Vector databases are an expanding area in the database realm and the broader IT community, due to their application in LLMs. In fact, vector search is crucial in contemporary applications that utilize generative AI, simplifying the process for developers to augment the knowledge base of models with extra data. This enables sophisticated language models to deliver accurate responses, preventing mistakes or ‘hallucinations’.

W tym miejscu obowiązkowy film o bazach wektorowych.

It’s not unexpected to see comparable technologies being developed in Java. I believe many readers already know that a number of database solutions rely on the JVM. These encompass Apache Cassandra, HBase – a columnar storage for the Hadoop file system, and Elasticsearch, a search and analysis engine built on Lucene.

JVector is a vector search engine that can be embedded, written entirely in Java. It powers DataStax Astra and integrates with Apache Cassandra, as previously mentioned. JVector’s closest counterpart is the vector search of Apache Lucene. Lucene does implement the HNSW vector search algorithm, which is speedy but tends to be memory-hungry. JVector, on the other hand, is based on the more advanced DiskANN algorithm, making it over 10 times faster than Lucene when dealing with large datasets. JVector is quick, memory-efficient, disk-aware, parallel, easy to embed, and incremental. The JVector project aims for easy integration while still maintaining high performance. For instance, it utilizes the Vector API and SIMD instructions from Panama (which, for clarity, is still in incubation).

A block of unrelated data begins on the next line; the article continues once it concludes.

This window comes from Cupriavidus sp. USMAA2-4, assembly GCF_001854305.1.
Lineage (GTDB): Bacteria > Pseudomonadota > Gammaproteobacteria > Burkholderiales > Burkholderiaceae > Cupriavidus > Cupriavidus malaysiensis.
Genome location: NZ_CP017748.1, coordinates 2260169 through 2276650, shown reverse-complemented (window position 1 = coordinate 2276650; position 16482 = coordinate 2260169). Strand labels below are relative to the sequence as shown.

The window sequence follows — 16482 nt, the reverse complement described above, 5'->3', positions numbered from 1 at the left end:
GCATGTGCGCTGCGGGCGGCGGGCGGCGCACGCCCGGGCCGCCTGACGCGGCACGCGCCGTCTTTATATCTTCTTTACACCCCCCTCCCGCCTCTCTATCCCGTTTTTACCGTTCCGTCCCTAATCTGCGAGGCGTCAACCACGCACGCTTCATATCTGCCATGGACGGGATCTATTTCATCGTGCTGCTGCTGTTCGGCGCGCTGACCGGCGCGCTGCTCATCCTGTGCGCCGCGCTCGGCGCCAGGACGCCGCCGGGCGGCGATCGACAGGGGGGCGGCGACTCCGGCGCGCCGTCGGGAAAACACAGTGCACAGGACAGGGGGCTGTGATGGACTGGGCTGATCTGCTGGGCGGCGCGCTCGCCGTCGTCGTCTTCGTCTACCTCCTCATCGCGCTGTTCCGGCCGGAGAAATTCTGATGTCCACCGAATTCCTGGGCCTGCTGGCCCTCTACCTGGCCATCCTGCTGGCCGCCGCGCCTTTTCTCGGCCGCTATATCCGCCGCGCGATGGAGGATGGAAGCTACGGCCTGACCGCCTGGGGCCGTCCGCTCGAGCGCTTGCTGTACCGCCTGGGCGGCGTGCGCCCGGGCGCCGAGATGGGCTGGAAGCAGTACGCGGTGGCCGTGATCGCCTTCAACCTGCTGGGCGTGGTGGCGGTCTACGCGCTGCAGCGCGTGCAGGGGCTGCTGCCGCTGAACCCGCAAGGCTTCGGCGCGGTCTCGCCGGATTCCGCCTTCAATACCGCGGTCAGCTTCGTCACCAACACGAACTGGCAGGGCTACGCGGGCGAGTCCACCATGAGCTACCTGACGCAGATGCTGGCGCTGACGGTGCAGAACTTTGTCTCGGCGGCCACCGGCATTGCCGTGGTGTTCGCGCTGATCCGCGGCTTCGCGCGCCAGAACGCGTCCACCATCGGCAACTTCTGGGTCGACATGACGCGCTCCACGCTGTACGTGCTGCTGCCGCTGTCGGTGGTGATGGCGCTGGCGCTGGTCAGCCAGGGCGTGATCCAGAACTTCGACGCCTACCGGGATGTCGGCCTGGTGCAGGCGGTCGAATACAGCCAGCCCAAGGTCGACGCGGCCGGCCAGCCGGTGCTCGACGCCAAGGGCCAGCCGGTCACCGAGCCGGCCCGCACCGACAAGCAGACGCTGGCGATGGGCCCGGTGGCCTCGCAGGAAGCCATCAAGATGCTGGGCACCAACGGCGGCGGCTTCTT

Gradle 8.4

The Gradle team has introduced version 8.4. The most significant update is the compilation support for JDK 21, and the embedded Kotlin has been upgraded to version 1.9.10. Interestingly, Kotlin 1.9.10 does not yet support JDK 21, implying that Gradle requires JDK 20 to function.

In this release, Windows also got the Java compiler daemons-based acceleration that other systems received in version 8.3. The update includes minor enhancements like optimized memory settings for code quality control tools (such as Checkstyle, CodeNarc, and PMD) in larger codebases, a better Checkstyle HTML report format, and compatibility with the JVM distributed by JetBrains.

Also a significant modification is the easier creation of role-focused configurations, with anticipated support for basic Gradle plug-ins for use as soon as the forthcoming version 9.0. The Kotlin DSL has also been improved, with stable support for simple property assignment using the = operator.

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Bonus: Small invitation.

And finally, if you reside in Prague or the Stuttgart vicinity, I would like to extend an invitation for you to meet me in person. Considering my upcoming week is somewhat hectic (which might lead to the absence of an edition next week, but I’ll strive!).

First, I’m heading to Ludwigsburg, Germany for EclipseCon, where I’ll be presenting GraalVM, CRaC, Leyden and friends – in search of TRULY cloud-native Java on the 19th of October.

Then a swift teleportation (since I’m unsure of what else to label it) to Prague 🇨🇿 to attend GeeCON on 20 October.

This is how we roll 😎

Even if you’re not attending the conferences, if anyone is interested in meeting up for a coffee, I believe we can arrange it. If needed, you have my email.